How to Read Your Electric Meter - NEC Coop
Aug 10, 2021 — Electric Rates, Energy Efficiency, News, Resources
At NEC Co-op Energy, we believe in the power of educating our members. When you are better informed, you can make smarter choices about your energy usage. Also, having a deeper understanding of your energy consumption will enable you to lower your utility bills. Learning how to read your electric meter is the first step.
Your electric meter measures your energy consumption in kWh or kilowatt-hours. Every utility company assigns a specific identification number to an electric meter. In Texas, this is referred to as the Electric Service Identifier ID or ESI ID.
The utility company installs, maintains, and operates your electric meter, and they are the ones responsible for reading it every month. However, just because they are responsible for reading it doesn’t mean that you cannot personally track your energy usage in between bills. Knowing how to read your electric meter will enable you to have a good insight into your overall energy use.
Today, we’ll focus on the dial electric meter.
The image above shows a standard electric meter. You could have 4 to 6 dials, depending on your location. These dials measure the kilowatt-hours by the thousands, hundreds, tens, and ones. Our example above shows a 5-dial meter. Read Dials 1, 3, and 5 clockwise, and read Dials 2 and 4 counter-clockwise.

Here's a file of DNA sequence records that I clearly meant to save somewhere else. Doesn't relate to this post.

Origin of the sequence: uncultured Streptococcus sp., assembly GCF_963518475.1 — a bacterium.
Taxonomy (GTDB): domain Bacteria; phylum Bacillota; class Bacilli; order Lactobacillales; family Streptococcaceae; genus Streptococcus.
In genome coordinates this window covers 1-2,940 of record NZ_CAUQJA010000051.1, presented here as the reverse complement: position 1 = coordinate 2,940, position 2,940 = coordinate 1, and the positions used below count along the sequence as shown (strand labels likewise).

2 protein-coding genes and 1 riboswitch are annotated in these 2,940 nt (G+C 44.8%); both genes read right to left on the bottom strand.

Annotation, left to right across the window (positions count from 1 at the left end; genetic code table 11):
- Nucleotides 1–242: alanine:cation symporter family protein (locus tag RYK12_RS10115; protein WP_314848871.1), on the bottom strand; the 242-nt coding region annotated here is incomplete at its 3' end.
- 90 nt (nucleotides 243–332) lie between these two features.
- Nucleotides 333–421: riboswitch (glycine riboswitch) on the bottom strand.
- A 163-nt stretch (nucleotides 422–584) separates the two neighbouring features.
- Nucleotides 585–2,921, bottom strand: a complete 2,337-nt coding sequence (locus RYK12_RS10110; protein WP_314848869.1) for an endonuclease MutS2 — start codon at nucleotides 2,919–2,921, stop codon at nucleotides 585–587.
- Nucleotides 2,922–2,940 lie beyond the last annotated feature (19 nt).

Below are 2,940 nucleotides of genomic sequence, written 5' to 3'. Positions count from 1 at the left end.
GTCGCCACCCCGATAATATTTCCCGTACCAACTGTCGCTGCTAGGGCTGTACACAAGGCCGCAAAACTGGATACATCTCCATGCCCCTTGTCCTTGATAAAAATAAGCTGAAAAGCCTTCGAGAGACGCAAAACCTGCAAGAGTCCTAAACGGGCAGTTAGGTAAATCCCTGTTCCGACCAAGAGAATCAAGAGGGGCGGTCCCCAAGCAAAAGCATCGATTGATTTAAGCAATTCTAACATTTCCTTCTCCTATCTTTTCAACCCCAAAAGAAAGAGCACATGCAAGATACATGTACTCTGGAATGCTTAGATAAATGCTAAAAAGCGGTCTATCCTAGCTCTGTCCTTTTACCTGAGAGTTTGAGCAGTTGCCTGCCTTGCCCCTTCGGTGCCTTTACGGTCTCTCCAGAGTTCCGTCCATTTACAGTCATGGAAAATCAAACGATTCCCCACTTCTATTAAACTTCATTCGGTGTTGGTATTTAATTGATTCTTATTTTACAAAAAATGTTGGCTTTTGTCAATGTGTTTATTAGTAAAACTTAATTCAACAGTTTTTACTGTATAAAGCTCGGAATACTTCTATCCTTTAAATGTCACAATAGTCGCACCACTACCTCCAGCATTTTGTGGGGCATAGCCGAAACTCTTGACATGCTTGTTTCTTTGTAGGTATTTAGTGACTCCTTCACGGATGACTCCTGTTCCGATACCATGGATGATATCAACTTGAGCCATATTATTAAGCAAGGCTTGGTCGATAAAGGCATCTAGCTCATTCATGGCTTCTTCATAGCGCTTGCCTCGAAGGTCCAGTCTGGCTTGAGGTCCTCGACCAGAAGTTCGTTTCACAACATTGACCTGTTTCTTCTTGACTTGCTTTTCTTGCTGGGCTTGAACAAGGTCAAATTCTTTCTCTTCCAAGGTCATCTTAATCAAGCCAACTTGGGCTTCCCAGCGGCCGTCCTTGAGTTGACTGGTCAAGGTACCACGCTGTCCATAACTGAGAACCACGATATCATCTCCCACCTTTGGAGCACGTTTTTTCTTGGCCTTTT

- Face the meter.
- Read the dials from the left to the right.
- The pointer on dial 1 points to 1. The reading is 1.
- The pointer on dial 2 has passed 8. Read it counterclockwise; the reading is 8.
- The pointer on dial 3 points to 6. The reading is 6.
- The pointer on dial 4 has passed 1, but not 0. The reading is 1.
- The pointer on dial 5 points to 4. The reading is 4.
The overall reading is 18,614 kWh.
Understanding your home’s energy usage
What does a reading of 18,614 mean to you? This reading is a measure of how much electricity has passed through a meter since it was reset or installed. To evaluate your energy usage, have your prior reading handy. You can refer to your most recent energy bill or use the reading that you have taken note of personally. Let us assume that the reading on your last bill was 18,300 kWh.
18,614 kWh – 18,300 kWh = 314 kWh usage so far in this billing cycle.
If you want to read your electric meter on your next billing cycle, simply subtract 18,300 from your new reading. This will enable you to get an updated estimate of your energy consumption.
Use this handy guide on how to read your electric meter to track your energy usage. We also encourage you to take a photo of your meter with every reading you make. This will be helpful when you want to point out some discrepancies on your future bill.